An advantage of SABR compared with other local techniques is that lesions can be treated that are difficult to access by RFA, embolization or surgery (eg, large volume tumors; disease complicated by portal thrombus;10 and lesions near the liver capsule, major vessels or diaphragm).

Intrahepatic Cholangiocarcinoma

Intrahepatic cholangiocarcinoma (ICC) is the second-most common primary liver cancer worldwide, representing 10% to 20% of liver cancer diagnoses. Surgery is the only curative treatment for local disease, but up to 70% of ICC is unresectable.11

In 2016, physicians from MD Anderson Cancer Center and Harvard analyzed outcomes from a series of unresectable ICC patients who received chemotherapy followed by moderately hypofractionated radiation therapy and identified a survival advantage with dose escalation.12 Patients treated to a biologically equivalent dose (BED) > 80.5 Gy had almost double the 3-year survival of those treated to lower doses (73% to 38%, respectively).

Princess Margaret Hospital conducted the first phase I trial using SABR to treat inoperable ICC. Ten patients were treated to a median dose of 36 Gy in 6 fractions, with 1-year LC of 65% and median OS of 15 months, an improvement over historic controls. There were no cases of radiation-induced liver disease (RILD), and toxicities were grade 3 or less.13

SABR in the Teatment of Liver Metastases

Each year, 30 000 patients with colorectal cancer (CRC) are found to have oligometastatic disease (OMD) limited to the liver either on presentation or at recurrence.2,14,15 In 2016, the European Society for Medical Oncology recommended the use of SABR in combination with systemic agents to treat unresectable colorectal OMD.16 In the last decade, several phase I and II studies using SABR to treat hepatic OMD from favorable primaries have reported 2-year LC rates > 90%, and median OS significantly higher than historical controls treated with systemic therapy alone (29 to 32 months vs. 24 months for chemotherapy).17-19 In a large retrospective series studying outcomes from SABR treatment of mainly hepatic OMD, Fode et al identified 5 factors associated with favorable survival: World Health Organization (WHO) performance status 0-1, solitary metastasis, size ≤ 3 cm, metachronous metastases and pre-SBRT systemic therapy. BED10 > 100 Gy correlated with low local recurrence rates.20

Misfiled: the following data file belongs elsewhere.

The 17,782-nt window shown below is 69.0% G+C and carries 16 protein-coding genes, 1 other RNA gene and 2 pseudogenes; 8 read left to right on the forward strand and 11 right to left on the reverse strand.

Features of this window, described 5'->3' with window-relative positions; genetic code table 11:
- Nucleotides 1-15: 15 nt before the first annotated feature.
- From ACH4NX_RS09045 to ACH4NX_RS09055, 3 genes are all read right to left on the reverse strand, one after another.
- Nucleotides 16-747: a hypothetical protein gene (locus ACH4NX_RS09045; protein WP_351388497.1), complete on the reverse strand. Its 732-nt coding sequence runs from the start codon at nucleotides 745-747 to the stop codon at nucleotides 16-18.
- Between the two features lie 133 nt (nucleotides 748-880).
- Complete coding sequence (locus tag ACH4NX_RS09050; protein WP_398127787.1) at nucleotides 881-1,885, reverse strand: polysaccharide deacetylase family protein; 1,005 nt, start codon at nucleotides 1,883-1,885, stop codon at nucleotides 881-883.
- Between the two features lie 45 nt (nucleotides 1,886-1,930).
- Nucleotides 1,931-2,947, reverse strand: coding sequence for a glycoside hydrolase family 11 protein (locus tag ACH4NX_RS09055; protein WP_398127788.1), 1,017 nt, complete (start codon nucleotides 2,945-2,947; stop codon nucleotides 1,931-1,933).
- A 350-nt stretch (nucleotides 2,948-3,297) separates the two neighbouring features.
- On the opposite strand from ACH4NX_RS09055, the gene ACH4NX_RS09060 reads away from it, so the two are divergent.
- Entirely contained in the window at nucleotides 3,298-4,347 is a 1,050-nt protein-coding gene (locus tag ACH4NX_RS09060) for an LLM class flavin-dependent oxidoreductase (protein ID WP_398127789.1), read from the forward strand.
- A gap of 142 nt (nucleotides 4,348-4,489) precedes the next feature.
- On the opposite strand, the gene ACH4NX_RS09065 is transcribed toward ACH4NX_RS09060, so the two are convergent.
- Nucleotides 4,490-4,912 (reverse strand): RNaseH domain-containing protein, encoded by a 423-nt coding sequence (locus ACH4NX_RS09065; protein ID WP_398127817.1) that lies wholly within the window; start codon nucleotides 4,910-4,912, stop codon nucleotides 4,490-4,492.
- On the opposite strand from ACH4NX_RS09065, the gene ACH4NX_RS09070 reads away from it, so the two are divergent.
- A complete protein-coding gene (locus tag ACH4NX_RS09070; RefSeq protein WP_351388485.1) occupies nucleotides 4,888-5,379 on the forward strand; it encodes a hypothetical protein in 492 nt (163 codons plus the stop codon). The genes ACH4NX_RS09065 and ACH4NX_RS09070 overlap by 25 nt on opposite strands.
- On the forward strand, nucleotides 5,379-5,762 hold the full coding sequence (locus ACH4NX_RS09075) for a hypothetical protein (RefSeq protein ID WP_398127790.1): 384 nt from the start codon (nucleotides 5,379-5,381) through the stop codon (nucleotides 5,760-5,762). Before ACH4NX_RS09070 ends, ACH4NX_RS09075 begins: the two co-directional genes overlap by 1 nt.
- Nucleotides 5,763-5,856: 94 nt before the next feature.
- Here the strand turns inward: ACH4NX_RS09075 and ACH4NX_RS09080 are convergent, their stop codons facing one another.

The recent CLOCC trial (chemotherapy + local ablation vs chemotherapy) randomized 119 patients with liver-only colorectal unresectable metastatic disease to systemic therapy alone vs systemic therapy with RFA and surgical resection (when possible), and demonstrated a median OS benefit with local therapy (45.6 months vs 40.5 months).21 While no local ablative technique has demonstrated superiority compared to another local ablative technique in a randomized trial, Stintzing et al performed a matched comparative analysis of 60 patients with unresectable colorectal liver metastases, divided between SABR (24 to 26 Gy in 1 fraction) and RFA. One-year LC favored SABR (85%) compared to RFA (65%).22 This suggests that SABR could further enhance survival benefits for unresectable liver metastases compared to RFA.

SABR also provides excellent control of oligometastatic liver disease from noncolorectal primaries. A 2016 series demonstrated 100% 2-year LC rates for 58 noncolorectal liver metastases.23 Additional studies of SABR for liver metastases are summarized in Table 2.